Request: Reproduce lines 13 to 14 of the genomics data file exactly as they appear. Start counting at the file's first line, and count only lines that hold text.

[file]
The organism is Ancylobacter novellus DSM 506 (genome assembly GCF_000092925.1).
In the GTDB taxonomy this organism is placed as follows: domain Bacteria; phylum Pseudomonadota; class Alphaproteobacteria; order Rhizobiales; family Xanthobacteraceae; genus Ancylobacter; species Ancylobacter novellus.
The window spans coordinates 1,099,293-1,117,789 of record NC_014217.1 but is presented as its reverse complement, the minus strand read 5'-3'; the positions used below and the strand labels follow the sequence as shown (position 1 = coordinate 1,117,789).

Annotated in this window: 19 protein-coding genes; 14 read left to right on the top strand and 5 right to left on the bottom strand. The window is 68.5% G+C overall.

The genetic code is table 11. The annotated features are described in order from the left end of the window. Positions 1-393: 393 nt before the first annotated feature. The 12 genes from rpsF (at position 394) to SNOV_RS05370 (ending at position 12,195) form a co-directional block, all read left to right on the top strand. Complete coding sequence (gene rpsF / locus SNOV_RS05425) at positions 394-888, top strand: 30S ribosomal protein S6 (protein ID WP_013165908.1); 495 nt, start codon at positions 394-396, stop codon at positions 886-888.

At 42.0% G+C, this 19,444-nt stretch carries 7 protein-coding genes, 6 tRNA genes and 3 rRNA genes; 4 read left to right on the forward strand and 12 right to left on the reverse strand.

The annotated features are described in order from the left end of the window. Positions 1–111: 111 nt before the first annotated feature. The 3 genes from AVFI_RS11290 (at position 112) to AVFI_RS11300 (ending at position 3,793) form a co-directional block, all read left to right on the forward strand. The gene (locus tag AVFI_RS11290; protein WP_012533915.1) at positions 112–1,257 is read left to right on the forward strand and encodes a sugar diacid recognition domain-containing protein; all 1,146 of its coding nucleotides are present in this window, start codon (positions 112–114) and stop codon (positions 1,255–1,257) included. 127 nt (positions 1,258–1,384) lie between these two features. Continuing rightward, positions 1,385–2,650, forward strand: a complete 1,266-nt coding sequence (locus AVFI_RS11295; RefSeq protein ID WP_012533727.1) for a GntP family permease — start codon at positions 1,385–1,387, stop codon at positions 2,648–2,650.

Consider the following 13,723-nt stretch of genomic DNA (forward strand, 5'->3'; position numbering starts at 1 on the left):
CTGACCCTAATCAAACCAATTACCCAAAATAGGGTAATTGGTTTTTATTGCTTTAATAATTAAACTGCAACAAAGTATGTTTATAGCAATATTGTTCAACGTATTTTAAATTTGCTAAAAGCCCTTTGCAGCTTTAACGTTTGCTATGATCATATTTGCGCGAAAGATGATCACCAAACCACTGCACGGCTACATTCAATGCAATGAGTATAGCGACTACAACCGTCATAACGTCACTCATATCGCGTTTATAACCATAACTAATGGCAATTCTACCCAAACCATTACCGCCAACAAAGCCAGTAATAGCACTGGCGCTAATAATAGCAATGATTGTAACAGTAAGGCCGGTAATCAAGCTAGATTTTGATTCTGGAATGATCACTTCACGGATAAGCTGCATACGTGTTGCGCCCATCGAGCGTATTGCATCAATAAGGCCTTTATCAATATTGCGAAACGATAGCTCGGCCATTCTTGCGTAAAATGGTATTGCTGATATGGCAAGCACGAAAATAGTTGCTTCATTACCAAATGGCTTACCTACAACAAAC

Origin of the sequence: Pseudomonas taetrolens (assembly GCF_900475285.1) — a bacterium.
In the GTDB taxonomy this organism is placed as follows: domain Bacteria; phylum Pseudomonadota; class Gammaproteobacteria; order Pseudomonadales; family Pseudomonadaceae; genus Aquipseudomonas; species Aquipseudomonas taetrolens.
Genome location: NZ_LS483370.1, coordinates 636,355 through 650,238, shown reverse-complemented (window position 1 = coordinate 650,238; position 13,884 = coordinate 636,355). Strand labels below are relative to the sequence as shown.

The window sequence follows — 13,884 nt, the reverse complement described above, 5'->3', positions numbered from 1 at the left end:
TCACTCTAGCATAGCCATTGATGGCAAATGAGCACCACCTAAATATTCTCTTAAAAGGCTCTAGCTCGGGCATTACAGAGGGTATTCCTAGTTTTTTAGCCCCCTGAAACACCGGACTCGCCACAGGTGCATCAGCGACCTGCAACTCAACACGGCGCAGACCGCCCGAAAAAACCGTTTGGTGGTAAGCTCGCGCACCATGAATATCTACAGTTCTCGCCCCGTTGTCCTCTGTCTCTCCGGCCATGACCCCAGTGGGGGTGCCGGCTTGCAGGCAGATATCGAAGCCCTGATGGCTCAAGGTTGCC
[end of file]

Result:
The window sequence follows — 13,884 nt, the reverse complement described above, 5'->3', positions numbered from 1 at the left end:
TCACTCTAGCATAGCCATTGATGGCAAATGAGCACCACCTAAATATTCTCTTAAAAGGCTCTAGCTCGGGCATTACAGAGGGTATTCCTAGTTTTTTAGCCCCCTGAAACACCGGACTCGCCACAGGTGCATCAGCGACCTGCAACTCAACACGGCGCAGACCGCCCGAAAAAACCGTTTGGTGGTAAGCTCGCGCACCATGAATATCTACAGTTCTCGCCCCGTTGTCCTCTGTCTCTCCGGCCATGACCCCAGTGGGGGTGCCGGCTTGCAGGCAGATATCGAAGCCCTGATGGCTCAAGGTTGCC